We demonstrated Spiroplasma induced subtle changes on the fitness traits assessed for A. citricidus, independently of the host plant tested. Nymph development time on sweet orange was the only trait to be marginally affected by Spiroplasma, with infected aphids experiencing slower growth. The lack of any significant effects on the aphid fitness traits under the ecological conditions tested coupled with the frequency of occurrence we detected this symbiont in natural populations of A. citricidus and A. aurantii at the same ecological niche (Guidolin and Cônsoli, 2018), suggest an efficient mechanism for vertical transmission of Spiroplasma and its adaptation to A. citricidus as a host.

Vertical transmission occurs through maternal germlines, and usually maternally-inherited symbionts must benefit their host fitness to guarantee their maintenance and spread in the host population. Reproductive parasites usually benefit the reproductive fitness of infected females by either rendering uninfected females infertile when mating infected males (cytoplasmic incompatibility), favoring female-biased sex ratio in infected females, providing increased resistance against diseases, and adding little fitness cost to the associated host (Stouthamer et al., 1999; Duron et al., 2008; Engelstädter and Hurst, 2009; Jaenike et al., 2010). However, secondary symbionts other than reproductive parasites that are also vertically transmitted must establish relationships in which infected hosts will gain fitness benefits over uninfected hosts to guarantee their persistence in the host population (Oliver et al., 2005; Russell and Moran, 2006; Oliver et al., 2008). It is very unlikely that Spiroplasma assumes a role of a reproductive parasite in A. citricidus, since reproduction of this species in tropical areas is exclusively by telytokous parthenogenesis.

Moreover, benefits to the host and persistence of the interaction will depend on the evolutionary history of the host-symbiont. In the case of aphids, most of the facultative associated symbionts share recent evolutionary histories with their hosts as the benefits symbionts provide to their hosts are highly influenced by several biotic and abiotic conditions (Ferrari et al., 2007; Oliver et al., 2008; 2010; Łukasik et al., 2013a; Cass et al., 2016). Yet, there is a cost associated to harbor one or more secondary symbiont, and persistence and spread of a new infection in a host population depends on the trade-offs between the costs of the maintenance of the symbiont and the benefits the symbiont provide to the host (Oliver et al., 2014; Dykstra et al., 2014; Cayetano et al., 2015).

The lack of fitness costs in the association of A. citricidus – Spiroplasma demonstrates that the transfection of a Spiroplasma strain originally infecting A. aurantii into A. citricidus indicates the horizontal transmission of this symbiont may be a natural event in the field where these populations co-occur. Such natural transmission of Spiroplasma between these aphid species would be possible because species co-occur in the same host plants and are attacked by the same natural enemies, where both of these conditions are required for natural horizontal transmission to occur (Duron et al., 2008). The absence of fitness costs in transfected A. citricidus and the fast establishement and maintenance of the infection status in laboratory conditions are also indicatives the Spiroplasma line transferred to A. citricidus was well-adapted to the host immune system (Schmid-Hempel, 2005; Bright and Bulgheresi, 2010).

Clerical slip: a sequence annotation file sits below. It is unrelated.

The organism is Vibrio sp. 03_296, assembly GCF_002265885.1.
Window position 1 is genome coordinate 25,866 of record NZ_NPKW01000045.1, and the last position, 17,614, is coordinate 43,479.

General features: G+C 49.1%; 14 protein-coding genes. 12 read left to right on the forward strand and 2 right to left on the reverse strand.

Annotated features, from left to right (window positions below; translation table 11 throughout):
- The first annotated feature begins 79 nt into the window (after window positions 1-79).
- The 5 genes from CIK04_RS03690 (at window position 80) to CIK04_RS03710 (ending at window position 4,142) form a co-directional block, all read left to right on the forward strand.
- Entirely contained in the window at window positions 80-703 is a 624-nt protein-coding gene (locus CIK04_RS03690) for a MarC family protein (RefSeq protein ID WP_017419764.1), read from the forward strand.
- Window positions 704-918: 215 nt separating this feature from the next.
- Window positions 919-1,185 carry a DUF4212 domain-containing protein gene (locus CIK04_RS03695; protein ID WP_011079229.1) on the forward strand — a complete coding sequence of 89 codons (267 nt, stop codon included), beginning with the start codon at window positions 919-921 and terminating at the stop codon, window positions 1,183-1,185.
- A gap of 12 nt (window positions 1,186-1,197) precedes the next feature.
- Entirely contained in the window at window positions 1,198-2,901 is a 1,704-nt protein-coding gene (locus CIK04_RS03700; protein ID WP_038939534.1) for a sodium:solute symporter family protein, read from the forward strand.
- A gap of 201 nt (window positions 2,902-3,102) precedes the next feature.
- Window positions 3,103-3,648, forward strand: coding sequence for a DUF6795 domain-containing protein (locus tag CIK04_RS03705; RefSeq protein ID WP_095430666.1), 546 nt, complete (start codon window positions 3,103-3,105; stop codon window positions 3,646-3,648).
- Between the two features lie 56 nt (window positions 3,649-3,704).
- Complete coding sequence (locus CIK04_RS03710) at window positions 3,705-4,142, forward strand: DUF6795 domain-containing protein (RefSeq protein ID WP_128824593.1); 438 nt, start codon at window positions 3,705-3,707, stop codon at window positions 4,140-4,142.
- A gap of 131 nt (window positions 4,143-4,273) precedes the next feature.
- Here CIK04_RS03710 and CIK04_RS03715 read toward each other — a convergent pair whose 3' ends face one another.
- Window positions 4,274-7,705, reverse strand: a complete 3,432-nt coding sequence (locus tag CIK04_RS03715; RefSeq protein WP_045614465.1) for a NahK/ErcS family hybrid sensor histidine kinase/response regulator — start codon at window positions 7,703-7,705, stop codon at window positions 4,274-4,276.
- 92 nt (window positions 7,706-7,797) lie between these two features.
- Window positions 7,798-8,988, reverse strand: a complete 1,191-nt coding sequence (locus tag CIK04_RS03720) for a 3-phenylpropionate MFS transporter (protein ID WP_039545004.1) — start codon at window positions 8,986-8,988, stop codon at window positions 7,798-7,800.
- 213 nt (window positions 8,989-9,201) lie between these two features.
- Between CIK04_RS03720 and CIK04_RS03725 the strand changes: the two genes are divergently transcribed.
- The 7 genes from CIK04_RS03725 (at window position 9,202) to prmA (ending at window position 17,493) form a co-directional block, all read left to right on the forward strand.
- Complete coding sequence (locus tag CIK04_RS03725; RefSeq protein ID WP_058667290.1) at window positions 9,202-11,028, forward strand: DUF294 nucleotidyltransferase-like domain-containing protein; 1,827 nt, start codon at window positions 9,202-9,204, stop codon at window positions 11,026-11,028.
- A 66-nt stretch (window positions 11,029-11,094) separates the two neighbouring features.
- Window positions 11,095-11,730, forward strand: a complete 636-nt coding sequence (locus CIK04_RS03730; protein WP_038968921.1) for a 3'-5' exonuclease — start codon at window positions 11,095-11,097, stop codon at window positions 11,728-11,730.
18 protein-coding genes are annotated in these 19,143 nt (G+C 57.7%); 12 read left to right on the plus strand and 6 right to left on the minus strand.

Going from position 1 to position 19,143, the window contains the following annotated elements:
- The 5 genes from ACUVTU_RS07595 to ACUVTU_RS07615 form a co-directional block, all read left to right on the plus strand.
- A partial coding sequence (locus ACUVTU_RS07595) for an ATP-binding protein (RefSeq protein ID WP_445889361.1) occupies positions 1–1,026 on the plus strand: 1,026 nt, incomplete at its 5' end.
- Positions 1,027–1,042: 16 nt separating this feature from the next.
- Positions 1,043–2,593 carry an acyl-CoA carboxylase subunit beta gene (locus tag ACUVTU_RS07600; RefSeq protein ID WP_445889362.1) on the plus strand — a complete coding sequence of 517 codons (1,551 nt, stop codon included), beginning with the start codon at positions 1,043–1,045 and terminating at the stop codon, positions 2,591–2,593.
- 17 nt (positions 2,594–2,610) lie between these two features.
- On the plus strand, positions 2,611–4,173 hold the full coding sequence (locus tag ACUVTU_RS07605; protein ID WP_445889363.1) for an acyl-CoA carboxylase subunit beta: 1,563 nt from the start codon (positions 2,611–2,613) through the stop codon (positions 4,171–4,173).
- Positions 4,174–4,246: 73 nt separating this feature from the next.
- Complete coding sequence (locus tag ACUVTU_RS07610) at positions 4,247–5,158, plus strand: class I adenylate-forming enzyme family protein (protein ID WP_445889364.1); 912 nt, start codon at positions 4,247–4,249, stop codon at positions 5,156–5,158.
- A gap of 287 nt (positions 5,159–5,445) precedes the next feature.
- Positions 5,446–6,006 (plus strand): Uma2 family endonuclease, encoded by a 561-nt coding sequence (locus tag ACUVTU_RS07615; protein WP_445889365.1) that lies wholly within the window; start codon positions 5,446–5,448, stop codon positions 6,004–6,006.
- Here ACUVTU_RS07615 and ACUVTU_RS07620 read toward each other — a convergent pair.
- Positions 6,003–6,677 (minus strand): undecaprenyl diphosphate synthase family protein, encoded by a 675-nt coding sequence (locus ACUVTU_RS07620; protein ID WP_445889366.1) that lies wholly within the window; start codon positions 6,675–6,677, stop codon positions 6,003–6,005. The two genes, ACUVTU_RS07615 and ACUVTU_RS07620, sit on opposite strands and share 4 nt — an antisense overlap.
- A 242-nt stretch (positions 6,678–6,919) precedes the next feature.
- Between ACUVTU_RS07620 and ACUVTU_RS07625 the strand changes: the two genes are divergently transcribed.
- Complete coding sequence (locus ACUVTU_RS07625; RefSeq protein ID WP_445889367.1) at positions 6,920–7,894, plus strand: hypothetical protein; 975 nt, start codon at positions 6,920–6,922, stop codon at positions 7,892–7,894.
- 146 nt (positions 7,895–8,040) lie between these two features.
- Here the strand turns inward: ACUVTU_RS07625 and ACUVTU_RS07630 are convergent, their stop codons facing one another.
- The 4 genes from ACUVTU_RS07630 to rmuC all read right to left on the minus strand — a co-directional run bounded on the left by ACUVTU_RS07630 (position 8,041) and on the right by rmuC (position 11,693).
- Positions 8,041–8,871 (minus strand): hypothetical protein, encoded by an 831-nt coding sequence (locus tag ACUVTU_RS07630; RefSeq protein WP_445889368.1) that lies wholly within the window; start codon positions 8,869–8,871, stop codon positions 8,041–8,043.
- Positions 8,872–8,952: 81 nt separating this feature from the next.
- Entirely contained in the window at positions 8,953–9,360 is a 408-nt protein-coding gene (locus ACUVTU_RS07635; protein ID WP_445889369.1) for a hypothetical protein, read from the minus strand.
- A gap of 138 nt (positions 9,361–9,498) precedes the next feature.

The successful establishment of an infection by Spiroplasma in A. citricidus and the persistent association through vertical transmission could be associated with the fact that A. citricidus and A. aurantii share similar ecology and provide a similar physiological environment to Spiroplasma. Interspecific transfections were highly successful when species shared similar physiological enviroments and ecology (Perlman and Jaenike, 2003; Longdon et al., 2011; Łukasik et al., 2013b).

We have to consider that the neutral outcome of the interaction between Spiroplasma and A. citricidus may be due to the fact infected aphids were not exposed to a selection pressure, such as a fungal pathogen and/or an abiotic stress condition, in which the costs of infection to the host could be perceived, as often observed for infected aphids under some stress conditions (Oliver et al., 2008). We understand our data imposes limitations in making broad conclusions as we observed the effects of Spiroplasma on a single genetic pool. On the other hand, the experimental set up used allowed us to isolate noise coming from the interactions of different genotypes with Spiroplasma, allowing us to conduct our analysis without interference of host genetic variability.

In conclusion, Spiroplasma infection did not yield any fitness cost to A. citricidus as no changes in the assessed fitness traits were observed in response to the nutritional quality of the host plant. However, comparative proteomic analysis of Spiroplasma-infected and healthy aphids on host plants with different nutritional value to the aphid indicated Spiroplasma may have a strong influence on the host nutritional immunity (Guidolin et al., 2018). Therefore, the phenotype induced by Spiroplasma infection of A. citricidus remains to be determined and will require further investigations under different selection pressures, such as those that challenge the host immune system.

Acknowledgements

Authors thank FAPESP by providing a PhD fellowship to ASG (Grant # 2012/04287-0, São Paulo Research Foundation). Authors also thank CNPq (Grant # 490474/2011-0) and FAPESP (Grant # 2011/50877-0, São Paulo Research Foundation) for providing research funds to the senior author FLC.

(With 1 figure)

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Received: May 28, 2018; Accepted: December 21, 2018